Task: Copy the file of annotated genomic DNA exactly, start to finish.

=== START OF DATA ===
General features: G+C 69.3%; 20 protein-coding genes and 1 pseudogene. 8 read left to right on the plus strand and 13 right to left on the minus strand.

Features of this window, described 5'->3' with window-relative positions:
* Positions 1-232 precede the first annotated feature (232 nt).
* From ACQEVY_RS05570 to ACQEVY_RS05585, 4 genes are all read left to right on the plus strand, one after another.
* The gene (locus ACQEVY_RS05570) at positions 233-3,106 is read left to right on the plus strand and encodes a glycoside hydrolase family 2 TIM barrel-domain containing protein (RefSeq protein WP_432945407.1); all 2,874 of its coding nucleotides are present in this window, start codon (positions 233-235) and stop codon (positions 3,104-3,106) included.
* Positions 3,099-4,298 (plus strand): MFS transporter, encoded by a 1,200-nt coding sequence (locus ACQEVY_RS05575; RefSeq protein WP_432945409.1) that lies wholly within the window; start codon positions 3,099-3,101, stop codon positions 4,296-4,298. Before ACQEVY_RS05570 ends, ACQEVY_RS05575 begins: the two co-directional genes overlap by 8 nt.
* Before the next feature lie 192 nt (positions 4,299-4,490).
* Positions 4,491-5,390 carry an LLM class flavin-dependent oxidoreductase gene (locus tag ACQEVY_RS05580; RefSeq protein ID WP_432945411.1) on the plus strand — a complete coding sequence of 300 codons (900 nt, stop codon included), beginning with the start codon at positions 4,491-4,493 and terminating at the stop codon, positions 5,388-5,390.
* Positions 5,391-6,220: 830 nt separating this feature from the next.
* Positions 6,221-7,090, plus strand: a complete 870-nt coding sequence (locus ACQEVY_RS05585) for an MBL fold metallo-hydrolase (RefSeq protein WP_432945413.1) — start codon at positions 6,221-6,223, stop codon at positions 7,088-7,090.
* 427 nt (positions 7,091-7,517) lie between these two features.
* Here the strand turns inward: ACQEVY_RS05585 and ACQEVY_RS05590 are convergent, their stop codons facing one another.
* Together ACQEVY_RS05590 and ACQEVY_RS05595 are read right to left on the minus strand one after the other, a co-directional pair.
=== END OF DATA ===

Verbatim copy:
General features: G+C 69.3%; 20 protein-coding genes and 1 pseudogene. 8 read left to right on the plus strand and 13 right to left on the minus strand.

Features of this window, described 5'->3' with window-relative positions:
* Positions 1-232 precede the first annotated feature (232 nt).
* From ACQEVY_RS05570 to ACQEVY_RS05585, 4 genes are all read left to right on the plus strand, one after another.
* The gene (locus ACQEVY_RS05570) at positions 233-3,106 is read left to right on the plus strand and encodes a glycoside hydrolase family 2 TIM barrel-domain containing protein (RefSeq protein WP_432945407.1); all 2,874 of its coding nucleotides are present in this window, start codon (positions 233-235) and stop codon (positions 3,104-3,106) included.
* Positions 3,099-4,298 (plus strand): MFS transporter, encoded by a 1,200-nt coding sequence (locus ACQEVY_RS05575; RefSeq protein WP_432945409.1) that lies wholly within the window; start codon positions 3,099-3,101, stop codon positions 4,296-4,298. Before ACQEVY_RS05570 ends, ACQEVY_RS05575 begins: the two co-directional genes overlap by 8 nt.
* Before the next feature lie 192 nt (positions 4,299-4,490).
* Positions 4,491-5,390 carry an LLM class flavin-dependent oxidoreductase gene (locus tag ACQEVY_RS05580; RefSeq protein ID WP_432945411.1) on the plus strand — a complete coding sequence of 300 codons (900 nt, stop codon included), beginning with the start codon at positions 4,491-4,493 and terminating at the stop codon, positions 5,388-5,390.
* Positions 5,391-6,220: 830 nt separating this feature from the next.
* Positions 6,221-7,090, plus strand: a complete 870-nt coding sequence (locus ACQEVY_RS05585) for an MBL fold metallo-hydrolase (RefSeq protein WP_432945413.1) — start codon at positions 6,221-6,223, stop codon at positions 7,088-7,090.
* 427 nt (positions 7,091-7,517) lie between these two features.
* Here the strand turns inward: ACQEVY_RS05585 and ACQEVY_RS05590 are convergent, their stop codons facing one another.
* Together ACQEVY_RS05590 and ACQEVY_RS05595 are read right to left on the minus strand one after the other, a co-directional pair.